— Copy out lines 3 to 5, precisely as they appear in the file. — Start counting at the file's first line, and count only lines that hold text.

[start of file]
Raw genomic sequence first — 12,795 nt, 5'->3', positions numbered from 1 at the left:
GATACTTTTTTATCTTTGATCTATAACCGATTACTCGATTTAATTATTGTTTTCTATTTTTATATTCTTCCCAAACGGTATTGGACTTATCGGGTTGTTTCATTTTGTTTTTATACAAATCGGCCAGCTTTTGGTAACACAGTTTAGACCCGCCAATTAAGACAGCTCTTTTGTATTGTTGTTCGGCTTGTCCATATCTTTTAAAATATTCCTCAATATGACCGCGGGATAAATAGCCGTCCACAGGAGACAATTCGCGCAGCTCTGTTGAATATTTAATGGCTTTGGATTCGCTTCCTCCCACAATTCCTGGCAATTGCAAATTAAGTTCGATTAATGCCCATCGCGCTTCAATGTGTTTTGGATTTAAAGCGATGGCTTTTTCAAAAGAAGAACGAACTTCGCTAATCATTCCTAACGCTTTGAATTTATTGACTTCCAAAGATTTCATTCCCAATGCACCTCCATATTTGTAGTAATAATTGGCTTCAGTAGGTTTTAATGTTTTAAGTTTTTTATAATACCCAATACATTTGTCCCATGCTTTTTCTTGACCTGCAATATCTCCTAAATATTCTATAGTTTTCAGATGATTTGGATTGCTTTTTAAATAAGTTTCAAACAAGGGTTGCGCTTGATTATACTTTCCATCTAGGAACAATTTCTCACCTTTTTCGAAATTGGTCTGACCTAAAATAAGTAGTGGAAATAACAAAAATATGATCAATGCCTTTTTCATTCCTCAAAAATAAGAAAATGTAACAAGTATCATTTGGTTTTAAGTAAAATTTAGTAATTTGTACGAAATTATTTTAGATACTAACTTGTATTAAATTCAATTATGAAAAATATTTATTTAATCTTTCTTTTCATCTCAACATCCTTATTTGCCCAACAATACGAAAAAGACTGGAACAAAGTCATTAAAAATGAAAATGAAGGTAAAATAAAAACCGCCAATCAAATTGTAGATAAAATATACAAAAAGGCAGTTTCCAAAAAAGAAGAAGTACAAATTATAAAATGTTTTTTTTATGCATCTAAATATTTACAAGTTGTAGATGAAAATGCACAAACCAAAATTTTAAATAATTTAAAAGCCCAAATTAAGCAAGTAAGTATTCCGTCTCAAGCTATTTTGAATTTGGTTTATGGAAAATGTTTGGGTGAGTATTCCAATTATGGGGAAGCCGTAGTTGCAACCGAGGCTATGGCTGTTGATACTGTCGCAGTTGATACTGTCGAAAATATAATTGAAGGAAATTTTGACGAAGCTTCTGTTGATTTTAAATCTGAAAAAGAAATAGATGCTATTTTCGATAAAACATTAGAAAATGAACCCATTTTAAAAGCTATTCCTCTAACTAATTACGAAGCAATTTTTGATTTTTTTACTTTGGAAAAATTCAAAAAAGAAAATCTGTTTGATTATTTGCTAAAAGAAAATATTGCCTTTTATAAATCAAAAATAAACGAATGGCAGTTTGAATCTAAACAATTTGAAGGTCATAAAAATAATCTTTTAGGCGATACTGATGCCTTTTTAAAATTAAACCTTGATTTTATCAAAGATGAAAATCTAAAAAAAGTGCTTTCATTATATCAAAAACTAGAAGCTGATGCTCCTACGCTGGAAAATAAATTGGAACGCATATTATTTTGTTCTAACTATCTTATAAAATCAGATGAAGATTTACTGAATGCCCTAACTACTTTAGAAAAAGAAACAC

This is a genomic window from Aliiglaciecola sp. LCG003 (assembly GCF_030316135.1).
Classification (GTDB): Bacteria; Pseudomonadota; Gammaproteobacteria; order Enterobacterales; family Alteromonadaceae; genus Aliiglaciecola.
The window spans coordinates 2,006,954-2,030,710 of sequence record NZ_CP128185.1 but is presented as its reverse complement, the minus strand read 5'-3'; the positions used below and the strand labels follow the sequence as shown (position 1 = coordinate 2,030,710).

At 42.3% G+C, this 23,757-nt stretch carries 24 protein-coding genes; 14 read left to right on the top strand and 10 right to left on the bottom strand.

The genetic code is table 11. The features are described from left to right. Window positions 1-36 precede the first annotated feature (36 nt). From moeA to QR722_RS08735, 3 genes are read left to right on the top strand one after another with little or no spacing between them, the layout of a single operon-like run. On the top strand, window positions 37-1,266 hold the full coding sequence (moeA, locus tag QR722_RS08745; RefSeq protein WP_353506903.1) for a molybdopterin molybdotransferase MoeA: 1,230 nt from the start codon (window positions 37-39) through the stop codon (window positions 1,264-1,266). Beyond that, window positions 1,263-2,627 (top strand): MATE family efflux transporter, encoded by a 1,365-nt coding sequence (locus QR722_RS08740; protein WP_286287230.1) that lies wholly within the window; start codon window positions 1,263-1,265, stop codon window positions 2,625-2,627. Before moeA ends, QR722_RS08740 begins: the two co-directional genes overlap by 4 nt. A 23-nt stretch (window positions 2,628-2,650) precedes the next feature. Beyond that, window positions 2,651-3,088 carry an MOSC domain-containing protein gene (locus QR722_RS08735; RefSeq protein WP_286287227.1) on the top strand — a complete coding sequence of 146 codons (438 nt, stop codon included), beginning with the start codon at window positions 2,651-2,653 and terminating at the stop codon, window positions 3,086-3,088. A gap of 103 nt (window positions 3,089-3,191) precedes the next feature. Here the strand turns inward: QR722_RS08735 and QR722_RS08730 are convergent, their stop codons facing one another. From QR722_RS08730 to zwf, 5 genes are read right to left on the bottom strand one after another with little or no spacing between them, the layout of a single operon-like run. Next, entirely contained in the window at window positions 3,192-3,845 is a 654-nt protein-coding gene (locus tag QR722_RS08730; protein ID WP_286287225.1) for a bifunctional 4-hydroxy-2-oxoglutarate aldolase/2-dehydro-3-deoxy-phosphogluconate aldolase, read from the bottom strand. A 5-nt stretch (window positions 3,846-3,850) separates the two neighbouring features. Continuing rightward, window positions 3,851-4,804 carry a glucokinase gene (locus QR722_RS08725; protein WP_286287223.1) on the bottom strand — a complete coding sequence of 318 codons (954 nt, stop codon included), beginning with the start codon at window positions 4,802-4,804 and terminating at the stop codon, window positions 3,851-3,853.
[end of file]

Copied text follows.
This is a genomic window from Aliiglaciecola sp. LCG003 (assembly GCF_030316135.1).
Classification (GTDB): Bacteria; Pseudomonadota; Gammaproteobacteria; order Enterobacterales; family Alteromonadaceae; genus Aliiglaciecola.
The window spans coordinates 2,006,954-2,030,710 of sequence record NZ_CP128185.1 but is presented as its reverse complement, the minus strand read 5'-3'; the positions used below and the strand labels follow the sequence as shown (position 1 = coordinate 2,030,710).